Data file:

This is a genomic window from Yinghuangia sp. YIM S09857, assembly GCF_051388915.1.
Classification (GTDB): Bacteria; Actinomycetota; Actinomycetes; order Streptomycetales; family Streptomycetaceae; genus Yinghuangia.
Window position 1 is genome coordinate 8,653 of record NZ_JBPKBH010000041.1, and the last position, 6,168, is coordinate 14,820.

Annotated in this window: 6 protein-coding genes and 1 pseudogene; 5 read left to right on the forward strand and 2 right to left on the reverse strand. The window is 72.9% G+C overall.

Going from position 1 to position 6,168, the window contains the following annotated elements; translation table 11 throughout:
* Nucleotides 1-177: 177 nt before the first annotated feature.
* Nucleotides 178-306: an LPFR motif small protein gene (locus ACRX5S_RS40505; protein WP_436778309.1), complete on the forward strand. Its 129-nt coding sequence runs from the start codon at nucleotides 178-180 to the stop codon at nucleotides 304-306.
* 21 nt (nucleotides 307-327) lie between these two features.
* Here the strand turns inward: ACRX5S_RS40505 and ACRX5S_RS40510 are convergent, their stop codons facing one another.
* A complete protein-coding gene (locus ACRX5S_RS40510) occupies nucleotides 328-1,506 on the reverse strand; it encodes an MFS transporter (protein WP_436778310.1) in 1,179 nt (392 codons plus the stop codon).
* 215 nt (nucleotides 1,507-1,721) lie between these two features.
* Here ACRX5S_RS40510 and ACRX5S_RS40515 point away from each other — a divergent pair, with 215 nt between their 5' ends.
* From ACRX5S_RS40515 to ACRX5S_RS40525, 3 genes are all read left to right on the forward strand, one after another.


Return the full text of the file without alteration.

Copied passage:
This is a genomic window from Yinghuangia sp. YIM S09857, assembly GCF_051388915.1.
Classification (GTDB): Bacteria; Actinomycetota; Actinomycetes; order Streptomycetales; family Streptomycetaceae; genus Yinghuangia.
Window position 1 is genome coordinate 8,653 of record NZ_JBPKBH010000041.1, and the last position, 6,168, is coordinate 14,820.

Annotated in this window: 6 protein-coding genes and 1 pseudogene; 5 read left to right on the forward strand and 2 right to left on the reverse strand. The window is 72.9% G+C overall.

Going from position 1 to position 6,168, the window contains the following annotated elements; translation table 11 throughout:
* Nucleotides 1-177: 177 nt before the first annotated feature.
* Nucleotides 178-306: an LPFR motif small protein gene (locus ACRX5S_RS40505; protein WP_436778309.1), complete on the forward strand. Its 129-nt coding sequence runs from the start codon at nucleotides 178-180 to the stop codon at nucleotides 304-306.
* 21 nt (nucleotides 307-327) lie between these two features.
* Here the strand turns inward: ACRX5S_RS40505 and ACRX5S_RS40510 are convergent, their stop codons facing one another.
* A complete protein-coding gene (locus ACRX5S_RS40510) occupies nucleotides 328-1,506 on the reverse strand; it encodes an MFS transporter (protein WP_436778310.1) in 1,179 nt (392 codons plus the stop codon).
* 215 nt (nucleotides 1,507-1,721) lie between these two features.
* Here ACRX5S_RS40510 and ACRX5S_RS40515 point away from each other — a divergent pair, with 215 nt between their 5' ends.
* From ACRX5S_RS40515 to ACRX5S_RS40525, 3 genes are all read left to right on the forward strand, one after another.